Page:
The Department of Justice will hold a summit on violent crime next month, including one to specifically focus on hate crimes.

Eric Treene, the special counsel to the DOJ's civil rights division on religious discrimination, told the Senate Judiciary Committee on Tuesday that agency's task force on crime reduction and public safety will hold a summit on violent crime in the third week of June.

The following week, the Hate Crimes Subcommittee will hold a one day summit to focus on "identifying, prosecuting and preventing hate crimes."

Treene told the Senate committee that hate crimes make up roughly four percent of all violent crime in the United States. The DOJ and Attorney General Jeff Sessions have made fighting violent crime a top priority.

"Religious hate crimes is the second highest hate crime category," Treene said, adding that religion-based hate crimes are the first.

"We must do better at reducing these deplorable hate crimes," he explained. "We can fully address the problem of hate crimes only when we fully understand it."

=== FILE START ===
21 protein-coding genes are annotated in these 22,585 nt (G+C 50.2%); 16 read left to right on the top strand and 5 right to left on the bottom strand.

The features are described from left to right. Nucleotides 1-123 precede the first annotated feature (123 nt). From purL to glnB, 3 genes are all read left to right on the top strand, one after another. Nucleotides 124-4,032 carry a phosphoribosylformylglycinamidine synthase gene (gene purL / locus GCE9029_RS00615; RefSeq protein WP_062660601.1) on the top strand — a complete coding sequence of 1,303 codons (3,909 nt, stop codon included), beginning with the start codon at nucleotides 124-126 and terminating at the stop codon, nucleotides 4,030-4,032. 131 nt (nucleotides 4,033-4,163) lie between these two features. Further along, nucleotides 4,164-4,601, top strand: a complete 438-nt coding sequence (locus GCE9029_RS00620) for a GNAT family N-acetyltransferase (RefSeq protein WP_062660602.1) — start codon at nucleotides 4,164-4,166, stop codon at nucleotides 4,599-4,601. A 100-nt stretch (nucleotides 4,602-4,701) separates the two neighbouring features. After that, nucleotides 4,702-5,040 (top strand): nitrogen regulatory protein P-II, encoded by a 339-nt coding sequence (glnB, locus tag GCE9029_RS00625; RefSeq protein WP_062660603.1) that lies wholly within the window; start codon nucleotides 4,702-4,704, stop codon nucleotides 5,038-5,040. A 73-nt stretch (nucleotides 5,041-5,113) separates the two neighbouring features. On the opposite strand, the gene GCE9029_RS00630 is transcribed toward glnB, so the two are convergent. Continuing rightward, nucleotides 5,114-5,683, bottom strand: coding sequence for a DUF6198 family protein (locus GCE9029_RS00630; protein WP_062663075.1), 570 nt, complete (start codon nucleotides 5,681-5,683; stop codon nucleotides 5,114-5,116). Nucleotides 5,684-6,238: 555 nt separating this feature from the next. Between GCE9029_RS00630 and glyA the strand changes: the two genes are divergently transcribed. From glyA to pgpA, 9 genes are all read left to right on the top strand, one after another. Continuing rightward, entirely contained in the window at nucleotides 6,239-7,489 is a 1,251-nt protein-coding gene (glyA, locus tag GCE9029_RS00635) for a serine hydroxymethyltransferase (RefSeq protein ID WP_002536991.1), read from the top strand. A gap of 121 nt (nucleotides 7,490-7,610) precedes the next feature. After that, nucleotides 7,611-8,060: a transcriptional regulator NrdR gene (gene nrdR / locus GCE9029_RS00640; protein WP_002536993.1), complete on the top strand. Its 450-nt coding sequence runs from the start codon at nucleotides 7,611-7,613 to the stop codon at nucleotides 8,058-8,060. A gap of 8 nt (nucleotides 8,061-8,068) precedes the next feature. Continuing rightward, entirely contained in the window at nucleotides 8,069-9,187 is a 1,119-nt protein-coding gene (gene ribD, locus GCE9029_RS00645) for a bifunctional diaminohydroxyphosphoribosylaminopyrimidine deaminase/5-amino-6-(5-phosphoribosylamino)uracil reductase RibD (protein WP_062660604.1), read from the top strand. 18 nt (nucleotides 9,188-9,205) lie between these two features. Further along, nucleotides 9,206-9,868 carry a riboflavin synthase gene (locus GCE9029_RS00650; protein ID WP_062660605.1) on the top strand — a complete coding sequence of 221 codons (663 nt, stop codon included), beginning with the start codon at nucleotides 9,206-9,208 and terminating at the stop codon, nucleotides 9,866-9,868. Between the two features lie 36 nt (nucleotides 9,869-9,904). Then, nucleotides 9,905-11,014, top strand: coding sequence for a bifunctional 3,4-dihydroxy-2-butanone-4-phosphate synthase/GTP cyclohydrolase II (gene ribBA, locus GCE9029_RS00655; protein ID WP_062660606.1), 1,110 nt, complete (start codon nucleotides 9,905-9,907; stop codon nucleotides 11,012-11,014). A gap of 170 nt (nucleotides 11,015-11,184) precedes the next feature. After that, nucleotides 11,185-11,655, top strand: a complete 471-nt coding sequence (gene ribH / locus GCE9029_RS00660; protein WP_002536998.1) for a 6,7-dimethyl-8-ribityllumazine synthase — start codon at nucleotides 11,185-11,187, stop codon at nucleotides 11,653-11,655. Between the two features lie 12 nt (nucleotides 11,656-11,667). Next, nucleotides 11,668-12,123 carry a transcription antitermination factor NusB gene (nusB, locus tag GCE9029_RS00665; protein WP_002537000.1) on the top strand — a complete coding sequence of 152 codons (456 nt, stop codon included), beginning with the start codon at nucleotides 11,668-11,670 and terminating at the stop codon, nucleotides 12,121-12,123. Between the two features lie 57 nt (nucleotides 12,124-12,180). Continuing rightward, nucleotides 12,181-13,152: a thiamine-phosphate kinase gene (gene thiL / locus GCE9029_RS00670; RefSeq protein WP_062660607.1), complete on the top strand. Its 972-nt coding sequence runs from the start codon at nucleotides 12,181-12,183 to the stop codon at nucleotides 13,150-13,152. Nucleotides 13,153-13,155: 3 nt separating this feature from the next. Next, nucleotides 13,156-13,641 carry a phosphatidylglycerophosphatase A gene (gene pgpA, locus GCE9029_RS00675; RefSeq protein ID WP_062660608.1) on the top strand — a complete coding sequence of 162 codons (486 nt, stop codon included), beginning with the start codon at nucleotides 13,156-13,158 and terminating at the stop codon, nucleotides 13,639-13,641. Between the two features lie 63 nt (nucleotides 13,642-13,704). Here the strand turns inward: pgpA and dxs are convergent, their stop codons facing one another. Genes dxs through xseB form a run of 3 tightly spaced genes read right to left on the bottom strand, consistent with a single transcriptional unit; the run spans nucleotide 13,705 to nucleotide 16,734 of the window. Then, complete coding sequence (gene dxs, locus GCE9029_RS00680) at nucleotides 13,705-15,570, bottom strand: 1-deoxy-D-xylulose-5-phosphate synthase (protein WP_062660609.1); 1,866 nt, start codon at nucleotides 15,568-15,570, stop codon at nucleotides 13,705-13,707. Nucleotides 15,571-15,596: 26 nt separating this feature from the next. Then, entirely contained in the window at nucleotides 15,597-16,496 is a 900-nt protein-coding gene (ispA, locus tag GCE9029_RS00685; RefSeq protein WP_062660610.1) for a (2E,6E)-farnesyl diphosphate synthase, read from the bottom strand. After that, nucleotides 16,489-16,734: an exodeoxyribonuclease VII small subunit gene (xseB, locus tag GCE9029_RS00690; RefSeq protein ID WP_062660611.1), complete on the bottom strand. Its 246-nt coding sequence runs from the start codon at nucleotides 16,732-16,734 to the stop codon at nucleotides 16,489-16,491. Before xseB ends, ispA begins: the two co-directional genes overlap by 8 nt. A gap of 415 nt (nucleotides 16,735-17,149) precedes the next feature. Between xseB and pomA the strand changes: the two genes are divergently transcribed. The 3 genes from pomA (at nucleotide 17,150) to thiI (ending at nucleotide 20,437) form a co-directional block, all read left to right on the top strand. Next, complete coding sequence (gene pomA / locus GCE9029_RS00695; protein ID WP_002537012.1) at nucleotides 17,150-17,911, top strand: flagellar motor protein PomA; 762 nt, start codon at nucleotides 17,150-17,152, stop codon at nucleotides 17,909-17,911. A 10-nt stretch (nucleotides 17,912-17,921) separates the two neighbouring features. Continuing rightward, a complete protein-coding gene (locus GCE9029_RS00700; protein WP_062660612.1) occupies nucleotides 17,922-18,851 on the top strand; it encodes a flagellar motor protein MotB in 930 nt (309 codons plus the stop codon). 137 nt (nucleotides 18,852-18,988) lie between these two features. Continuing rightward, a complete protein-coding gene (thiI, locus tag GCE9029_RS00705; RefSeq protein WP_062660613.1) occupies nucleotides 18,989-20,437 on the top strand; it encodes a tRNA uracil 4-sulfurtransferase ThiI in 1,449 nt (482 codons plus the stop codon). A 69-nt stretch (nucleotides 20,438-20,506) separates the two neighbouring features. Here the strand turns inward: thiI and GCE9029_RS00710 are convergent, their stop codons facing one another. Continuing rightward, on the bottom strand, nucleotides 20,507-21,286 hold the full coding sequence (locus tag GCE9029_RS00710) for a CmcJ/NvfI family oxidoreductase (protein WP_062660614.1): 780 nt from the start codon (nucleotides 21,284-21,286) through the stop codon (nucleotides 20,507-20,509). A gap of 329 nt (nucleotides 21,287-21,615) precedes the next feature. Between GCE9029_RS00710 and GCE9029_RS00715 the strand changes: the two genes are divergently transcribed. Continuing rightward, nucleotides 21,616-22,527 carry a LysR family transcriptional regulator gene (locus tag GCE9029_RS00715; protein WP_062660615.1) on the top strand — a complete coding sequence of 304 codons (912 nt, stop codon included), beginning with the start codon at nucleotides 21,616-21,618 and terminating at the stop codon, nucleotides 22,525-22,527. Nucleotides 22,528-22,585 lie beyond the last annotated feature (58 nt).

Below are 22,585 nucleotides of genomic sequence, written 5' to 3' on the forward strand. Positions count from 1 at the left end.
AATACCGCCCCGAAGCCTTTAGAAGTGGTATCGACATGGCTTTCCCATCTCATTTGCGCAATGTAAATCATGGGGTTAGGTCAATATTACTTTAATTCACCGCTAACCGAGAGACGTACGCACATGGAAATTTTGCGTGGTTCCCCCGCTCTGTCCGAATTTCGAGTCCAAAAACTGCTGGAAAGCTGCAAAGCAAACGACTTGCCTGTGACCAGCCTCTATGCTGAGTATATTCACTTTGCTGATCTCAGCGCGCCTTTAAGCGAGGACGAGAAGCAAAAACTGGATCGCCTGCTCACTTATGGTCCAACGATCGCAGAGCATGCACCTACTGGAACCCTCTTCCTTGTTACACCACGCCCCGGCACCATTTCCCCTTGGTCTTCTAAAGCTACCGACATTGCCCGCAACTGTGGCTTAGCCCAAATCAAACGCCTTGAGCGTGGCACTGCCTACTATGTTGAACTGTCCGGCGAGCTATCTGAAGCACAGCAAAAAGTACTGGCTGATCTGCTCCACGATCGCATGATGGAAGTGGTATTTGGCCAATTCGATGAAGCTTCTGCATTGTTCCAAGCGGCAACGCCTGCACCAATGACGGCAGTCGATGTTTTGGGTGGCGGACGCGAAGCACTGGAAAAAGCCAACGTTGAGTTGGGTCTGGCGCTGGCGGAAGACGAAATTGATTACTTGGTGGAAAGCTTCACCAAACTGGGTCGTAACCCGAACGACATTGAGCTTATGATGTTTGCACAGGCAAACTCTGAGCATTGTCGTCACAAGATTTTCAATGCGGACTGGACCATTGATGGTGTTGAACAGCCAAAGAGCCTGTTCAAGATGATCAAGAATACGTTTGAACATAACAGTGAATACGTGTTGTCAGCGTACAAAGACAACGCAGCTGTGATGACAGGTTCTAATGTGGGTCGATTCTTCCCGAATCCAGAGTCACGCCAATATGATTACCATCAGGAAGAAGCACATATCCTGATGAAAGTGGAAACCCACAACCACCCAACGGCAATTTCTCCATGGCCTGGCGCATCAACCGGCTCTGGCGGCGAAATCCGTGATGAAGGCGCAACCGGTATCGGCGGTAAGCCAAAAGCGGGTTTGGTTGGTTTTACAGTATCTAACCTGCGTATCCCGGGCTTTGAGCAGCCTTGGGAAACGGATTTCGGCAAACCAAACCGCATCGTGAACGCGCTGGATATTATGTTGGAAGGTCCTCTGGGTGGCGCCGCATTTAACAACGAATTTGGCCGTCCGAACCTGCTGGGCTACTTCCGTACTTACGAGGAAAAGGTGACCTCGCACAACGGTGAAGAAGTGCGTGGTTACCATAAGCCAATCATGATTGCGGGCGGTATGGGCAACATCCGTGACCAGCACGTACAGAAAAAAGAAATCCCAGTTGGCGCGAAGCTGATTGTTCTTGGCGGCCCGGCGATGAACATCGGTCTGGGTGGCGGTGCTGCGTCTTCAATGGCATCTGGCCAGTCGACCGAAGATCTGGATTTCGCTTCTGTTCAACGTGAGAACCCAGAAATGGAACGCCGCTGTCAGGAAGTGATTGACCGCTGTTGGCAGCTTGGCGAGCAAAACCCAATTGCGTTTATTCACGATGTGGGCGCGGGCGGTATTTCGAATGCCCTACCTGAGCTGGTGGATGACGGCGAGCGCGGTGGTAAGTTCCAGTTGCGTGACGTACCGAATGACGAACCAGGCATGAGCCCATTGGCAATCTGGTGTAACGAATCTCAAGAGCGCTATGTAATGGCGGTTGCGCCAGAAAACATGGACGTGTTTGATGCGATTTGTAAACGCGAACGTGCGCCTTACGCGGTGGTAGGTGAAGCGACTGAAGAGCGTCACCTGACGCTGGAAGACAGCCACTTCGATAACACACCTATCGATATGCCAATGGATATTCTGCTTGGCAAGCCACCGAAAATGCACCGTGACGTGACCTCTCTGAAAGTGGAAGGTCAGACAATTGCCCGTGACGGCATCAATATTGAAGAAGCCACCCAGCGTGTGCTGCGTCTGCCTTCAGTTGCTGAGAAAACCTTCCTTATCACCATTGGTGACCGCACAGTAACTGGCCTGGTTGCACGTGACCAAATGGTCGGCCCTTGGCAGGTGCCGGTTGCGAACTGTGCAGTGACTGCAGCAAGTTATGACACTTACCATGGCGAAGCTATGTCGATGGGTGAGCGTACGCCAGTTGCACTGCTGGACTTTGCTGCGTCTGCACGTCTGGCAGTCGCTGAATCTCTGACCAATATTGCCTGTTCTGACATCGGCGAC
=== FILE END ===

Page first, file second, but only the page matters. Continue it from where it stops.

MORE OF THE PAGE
Treene also lamented that hate crime statistics are only collected through voluntary reporting by state and local law enforcement agencies.

"The Bureau of Justice Statistics polls households each year to try to estimate how many people were victims of crime in the prior year, whether reported to the police or not. Based on this polling, the incidence of hate crimes may be greater than those crimes capture," he said.

The nonpartisan Center for the Study of Hate and Extremism at California State University found hate crimes in nine U.S. metropolitan areas rose more than 20 percent from 2015 to 2016.